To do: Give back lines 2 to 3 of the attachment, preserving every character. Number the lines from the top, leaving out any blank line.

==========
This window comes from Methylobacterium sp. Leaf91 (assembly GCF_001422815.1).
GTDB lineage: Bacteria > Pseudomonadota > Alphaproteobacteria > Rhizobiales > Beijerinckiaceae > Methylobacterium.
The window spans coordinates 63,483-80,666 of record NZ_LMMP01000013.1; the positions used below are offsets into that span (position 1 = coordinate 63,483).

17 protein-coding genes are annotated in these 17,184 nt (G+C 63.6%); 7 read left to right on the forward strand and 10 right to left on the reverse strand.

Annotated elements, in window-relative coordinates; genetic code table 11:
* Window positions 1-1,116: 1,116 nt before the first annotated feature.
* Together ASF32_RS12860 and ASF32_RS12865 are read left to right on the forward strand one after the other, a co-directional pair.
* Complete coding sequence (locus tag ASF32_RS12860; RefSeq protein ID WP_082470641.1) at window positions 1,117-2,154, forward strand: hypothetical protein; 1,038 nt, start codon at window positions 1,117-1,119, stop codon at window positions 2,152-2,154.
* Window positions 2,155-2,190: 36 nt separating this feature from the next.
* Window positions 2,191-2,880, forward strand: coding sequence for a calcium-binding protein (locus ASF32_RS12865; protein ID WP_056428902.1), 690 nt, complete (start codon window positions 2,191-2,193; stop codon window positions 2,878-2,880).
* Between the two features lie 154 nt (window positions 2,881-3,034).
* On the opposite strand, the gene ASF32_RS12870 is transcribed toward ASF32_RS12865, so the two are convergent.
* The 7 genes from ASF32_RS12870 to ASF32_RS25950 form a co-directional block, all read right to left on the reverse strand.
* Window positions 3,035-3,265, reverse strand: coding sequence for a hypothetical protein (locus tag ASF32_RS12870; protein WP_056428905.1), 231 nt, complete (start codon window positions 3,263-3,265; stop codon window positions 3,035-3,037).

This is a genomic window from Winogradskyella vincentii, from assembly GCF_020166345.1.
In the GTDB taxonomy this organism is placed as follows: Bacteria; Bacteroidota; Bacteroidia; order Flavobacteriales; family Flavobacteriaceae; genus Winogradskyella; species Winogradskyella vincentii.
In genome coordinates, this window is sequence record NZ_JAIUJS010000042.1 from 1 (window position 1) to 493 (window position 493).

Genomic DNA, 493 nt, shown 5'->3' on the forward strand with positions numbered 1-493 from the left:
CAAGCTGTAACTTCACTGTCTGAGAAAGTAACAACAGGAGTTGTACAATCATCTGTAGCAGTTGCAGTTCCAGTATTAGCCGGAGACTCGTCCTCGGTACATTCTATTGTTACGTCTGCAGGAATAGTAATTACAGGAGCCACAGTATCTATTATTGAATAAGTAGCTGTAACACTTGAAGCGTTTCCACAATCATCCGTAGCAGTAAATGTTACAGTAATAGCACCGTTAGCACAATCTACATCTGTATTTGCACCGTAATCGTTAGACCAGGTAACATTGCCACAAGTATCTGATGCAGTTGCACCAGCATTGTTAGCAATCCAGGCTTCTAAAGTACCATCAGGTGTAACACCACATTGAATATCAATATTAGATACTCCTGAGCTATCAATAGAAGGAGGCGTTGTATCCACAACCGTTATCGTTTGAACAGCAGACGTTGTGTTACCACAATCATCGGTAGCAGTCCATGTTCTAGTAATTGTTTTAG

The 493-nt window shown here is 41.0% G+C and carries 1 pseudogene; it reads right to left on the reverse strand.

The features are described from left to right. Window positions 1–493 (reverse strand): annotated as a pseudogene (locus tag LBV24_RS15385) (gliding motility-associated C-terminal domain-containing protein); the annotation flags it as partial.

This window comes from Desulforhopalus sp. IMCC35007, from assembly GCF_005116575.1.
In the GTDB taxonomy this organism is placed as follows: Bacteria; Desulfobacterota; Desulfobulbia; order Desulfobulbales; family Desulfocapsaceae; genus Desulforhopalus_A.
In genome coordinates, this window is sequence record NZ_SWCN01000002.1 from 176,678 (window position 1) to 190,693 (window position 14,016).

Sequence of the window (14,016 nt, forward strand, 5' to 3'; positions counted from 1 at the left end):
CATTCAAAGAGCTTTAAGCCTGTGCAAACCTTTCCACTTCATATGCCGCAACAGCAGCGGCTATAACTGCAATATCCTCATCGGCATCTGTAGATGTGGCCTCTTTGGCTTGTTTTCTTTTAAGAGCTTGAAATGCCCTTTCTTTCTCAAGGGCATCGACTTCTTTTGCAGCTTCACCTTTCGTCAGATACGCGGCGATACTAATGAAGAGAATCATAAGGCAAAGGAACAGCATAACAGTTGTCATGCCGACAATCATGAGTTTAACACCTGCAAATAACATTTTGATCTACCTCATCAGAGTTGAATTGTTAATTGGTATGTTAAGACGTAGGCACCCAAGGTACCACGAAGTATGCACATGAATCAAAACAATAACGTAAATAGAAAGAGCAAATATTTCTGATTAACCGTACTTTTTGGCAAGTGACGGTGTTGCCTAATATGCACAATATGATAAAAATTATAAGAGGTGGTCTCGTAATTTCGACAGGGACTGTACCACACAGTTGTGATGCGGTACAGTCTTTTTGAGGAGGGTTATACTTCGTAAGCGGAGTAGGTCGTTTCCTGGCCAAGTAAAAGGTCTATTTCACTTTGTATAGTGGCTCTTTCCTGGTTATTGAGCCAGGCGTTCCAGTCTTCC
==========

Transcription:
GTDB lineage: Bacteria > Pseudomonadota > Alphaproteobacteria > Rhizobiales > Beijerinckiaceae > Methylobacterium.
The window spans coordinates 63,483-80,666 of record NZ_LMMP01000013.1; the positions used below are offsets into that span (position 1 = coordinate 63,483).